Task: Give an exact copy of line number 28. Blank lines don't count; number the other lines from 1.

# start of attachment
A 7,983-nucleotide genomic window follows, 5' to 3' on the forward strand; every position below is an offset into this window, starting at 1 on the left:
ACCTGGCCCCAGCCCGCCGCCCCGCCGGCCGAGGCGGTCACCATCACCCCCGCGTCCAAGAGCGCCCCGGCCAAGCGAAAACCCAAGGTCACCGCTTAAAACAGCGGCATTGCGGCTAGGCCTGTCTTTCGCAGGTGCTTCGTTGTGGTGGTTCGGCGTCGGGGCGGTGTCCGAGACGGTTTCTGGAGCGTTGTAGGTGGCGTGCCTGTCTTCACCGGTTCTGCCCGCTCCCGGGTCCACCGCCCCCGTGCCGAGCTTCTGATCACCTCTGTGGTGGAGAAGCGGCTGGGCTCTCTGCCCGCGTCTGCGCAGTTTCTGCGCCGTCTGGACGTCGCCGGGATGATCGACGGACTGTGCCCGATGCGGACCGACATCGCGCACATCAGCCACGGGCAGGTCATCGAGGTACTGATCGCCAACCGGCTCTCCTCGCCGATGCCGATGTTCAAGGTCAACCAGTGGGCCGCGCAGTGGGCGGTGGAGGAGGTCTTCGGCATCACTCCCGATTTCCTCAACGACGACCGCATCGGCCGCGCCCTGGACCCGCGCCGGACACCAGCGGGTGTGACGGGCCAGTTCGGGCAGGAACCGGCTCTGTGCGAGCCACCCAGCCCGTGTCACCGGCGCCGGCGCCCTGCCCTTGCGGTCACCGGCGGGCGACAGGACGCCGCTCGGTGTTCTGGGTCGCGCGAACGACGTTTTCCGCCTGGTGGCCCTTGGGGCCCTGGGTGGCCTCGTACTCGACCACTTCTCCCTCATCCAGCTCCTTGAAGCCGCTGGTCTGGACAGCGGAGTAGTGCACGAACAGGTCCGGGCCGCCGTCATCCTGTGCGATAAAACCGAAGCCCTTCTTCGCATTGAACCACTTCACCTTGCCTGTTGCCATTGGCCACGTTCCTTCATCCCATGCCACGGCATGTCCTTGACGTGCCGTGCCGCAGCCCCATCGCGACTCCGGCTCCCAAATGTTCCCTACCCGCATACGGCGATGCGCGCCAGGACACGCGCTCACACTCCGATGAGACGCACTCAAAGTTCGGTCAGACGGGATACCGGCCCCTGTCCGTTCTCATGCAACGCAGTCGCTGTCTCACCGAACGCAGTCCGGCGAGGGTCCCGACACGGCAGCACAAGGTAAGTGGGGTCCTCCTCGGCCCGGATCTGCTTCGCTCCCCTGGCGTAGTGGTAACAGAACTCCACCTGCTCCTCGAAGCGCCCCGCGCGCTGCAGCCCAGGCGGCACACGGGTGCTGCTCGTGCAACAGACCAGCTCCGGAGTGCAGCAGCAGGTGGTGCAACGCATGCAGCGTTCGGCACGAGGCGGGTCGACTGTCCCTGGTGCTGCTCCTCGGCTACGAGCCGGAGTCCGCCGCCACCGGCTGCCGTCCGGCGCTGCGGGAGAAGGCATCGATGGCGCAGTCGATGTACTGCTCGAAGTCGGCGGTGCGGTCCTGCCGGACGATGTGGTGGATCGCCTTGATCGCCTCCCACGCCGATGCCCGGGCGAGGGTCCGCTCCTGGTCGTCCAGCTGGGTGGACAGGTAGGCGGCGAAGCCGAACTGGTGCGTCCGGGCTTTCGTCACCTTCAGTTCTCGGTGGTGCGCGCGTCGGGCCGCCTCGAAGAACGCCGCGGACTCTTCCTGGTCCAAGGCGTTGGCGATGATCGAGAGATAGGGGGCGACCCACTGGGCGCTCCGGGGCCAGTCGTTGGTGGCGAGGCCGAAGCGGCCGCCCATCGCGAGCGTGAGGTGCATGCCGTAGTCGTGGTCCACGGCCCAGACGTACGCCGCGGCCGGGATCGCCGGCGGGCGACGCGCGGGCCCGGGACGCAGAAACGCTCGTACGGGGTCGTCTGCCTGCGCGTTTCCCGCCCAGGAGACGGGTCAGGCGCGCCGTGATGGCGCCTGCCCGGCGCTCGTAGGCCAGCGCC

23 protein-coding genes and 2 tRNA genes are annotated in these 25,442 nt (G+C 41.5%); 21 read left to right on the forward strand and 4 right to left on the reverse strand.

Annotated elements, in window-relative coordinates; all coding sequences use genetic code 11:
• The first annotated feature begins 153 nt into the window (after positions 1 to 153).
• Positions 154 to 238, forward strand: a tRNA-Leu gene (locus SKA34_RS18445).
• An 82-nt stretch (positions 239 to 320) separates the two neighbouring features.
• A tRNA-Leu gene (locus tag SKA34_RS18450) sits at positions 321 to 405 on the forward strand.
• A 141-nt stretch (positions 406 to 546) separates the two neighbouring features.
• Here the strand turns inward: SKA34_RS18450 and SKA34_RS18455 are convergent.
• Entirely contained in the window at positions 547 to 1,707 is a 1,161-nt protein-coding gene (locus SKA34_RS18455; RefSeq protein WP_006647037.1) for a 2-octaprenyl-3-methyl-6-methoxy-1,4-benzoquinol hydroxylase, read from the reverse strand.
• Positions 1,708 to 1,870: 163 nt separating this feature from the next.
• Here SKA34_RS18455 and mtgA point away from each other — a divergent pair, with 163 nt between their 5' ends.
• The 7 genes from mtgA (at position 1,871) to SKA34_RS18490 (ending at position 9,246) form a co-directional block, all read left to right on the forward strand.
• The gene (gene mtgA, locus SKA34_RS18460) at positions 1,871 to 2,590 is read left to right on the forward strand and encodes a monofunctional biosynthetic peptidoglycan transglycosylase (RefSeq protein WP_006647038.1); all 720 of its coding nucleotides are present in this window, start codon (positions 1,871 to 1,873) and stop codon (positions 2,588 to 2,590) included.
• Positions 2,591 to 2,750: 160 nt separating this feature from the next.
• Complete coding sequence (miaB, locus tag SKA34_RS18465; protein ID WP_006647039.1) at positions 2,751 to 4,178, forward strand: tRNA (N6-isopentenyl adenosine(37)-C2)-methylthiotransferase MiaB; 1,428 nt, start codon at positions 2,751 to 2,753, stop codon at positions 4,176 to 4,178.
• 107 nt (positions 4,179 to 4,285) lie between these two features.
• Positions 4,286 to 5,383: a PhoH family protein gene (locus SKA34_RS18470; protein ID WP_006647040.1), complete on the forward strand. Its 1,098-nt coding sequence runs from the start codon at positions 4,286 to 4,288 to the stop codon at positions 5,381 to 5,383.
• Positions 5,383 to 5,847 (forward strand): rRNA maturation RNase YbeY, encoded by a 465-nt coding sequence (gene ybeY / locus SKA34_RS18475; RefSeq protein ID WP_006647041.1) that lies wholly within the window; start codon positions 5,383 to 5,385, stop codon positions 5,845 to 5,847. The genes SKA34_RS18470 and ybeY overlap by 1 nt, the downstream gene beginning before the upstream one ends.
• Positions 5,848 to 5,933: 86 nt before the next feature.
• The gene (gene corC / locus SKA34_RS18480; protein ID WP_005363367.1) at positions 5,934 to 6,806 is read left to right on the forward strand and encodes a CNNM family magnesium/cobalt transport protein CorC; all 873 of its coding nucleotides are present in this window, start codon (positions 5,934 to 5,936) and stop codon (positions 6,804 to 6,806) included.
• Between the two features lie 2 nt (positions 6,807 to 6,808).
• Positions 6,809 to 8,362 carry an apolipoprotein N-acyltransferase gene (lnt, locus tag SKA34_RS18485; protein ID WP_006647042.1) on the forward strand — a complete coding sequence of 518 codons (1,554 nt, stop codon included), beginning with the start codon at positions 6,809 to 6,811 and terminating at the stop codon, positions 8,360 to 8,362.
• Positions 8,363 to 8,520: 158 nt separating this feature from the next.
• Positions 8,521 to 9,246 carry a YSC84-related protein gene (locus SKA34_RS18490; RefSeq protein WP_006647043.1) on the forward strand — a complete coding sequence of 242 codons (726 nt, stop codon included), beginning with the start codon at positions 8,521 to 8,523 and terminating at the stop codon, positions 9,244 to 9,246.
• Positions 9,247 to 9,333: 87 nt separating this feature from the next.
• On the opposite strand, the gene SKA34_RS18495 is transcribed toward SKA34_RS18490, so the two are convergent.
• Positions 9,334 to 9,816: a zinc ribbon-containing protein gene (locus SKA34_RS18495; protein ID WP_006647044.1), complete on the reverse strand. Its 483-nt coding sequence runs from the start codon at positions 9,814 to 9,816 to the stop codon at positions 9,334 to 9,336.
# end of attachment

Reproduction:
• On the opposite strand, the gene SKA34_RS18495 is transcribed toward SKA34_RS18490, so the two are convergent.